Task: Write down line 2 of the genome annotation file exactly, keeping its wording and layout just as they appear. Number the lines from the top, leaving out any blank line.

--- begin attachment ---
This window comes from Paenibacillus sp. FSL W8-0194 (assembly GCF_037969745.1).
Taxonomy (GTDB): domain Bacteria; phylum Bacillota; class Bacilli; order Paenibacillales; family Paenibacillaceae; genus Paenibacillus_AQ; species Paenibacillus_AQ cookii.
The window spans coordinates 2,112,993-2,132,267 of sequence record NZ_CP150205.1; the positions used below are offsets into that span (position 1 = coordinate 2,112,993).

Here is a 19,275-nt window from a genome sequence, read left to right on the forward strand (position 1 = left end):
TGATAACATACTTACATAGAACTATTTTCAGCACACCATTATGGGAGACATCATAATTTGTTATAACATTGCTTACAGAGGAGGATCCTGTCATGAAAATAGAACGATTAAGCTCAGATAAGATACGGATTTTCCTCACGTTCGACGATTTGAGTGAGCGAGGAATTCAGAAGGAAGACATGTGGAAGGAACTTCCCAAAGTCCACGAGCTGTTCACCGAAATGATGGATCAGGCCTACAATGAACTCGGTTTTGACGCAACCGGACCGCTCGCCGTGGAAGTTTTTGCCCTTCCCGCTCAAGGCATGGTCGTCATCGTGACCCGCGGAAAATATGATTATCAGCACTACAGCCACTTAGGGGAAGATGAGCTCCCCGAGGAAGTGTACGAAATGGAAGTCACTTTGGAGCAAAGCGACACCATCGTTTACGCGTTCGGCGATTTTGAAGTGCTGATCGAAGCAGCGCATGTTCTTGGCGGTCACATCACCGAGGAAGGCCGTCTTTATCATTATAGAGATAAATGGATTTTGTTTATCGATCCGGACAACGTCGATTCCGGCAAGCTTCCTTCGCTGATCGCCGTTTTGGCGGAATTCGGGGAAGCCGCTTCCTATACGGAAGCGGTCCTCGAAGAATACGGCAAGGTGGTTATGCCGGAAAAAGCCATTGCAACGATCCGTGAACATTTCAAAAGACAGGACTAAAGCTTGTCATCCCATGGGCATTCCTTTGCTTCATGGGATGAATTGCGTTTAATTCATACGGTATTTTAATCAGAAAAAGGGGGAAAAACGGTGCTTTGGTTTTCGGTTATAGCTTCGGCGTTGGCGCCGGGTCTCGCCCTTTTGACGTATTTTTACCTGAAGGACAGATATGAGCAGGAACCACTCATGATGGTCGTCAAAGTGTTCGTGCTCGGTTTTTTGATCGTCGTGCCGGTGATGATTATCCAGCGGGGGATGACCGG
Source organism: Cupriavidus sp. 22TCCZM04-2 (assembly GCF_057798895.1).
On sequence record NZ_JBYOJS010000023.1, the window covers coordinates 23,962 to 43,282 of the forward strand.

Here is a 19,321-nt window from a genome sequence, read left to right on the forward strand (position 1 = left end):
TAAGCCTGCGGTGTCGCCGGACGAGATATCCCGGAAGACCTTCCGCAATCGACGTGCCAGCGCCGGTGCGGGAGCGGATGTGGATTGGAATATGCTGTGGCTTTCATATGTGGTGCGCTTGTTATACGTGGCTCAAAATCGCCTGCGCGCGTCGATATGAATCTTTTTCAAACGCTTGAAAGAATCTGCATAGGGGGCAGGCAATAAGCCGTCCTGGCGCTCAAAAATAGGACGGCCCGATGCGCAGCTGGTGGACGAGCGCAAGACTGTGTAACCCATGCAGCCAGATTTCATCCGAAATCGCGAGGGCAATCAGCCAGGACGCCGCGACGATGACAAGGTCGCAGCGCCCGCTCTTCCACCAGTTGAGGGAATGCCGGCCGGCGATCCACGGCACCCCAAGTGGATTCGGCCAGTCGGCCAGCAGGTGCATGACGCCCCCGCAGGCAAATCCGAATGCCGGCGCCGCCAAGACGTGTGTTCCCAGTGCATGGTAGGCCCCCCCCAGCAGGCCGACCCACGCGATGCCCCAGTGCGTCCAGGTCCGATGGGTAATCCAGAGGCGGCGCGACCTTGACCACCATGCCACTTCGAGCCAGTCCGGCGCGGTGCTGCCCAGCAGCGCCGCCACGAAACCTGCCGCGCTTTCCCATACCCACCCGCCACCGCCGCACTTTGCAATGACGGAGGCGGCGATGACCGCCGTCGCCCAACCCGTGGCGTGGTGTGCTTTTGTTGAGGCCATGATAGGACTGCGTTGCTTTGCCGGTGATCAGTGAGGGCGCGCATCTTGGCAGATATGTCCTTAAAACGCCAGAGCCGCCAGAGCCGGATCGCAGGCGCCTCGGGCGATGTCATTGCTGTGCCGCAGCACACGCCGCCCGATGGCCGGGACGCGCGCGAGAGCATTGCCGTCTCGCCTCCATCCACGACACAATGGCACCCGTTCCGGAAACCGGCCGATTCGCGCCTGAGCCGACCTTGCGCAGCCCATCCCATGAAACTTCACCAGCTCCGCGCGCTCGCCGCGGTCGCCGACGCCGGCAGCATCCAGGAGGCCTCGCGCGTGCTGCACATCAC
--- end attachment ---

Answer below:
Taxonomy (GTDB): domain Bacteria; phylum Bacillota; class Bacilli; order Paenibacillales; family Paenibacillaceae; genus Paenibacillus_AQ; species Paenibacillus_AQ cookii.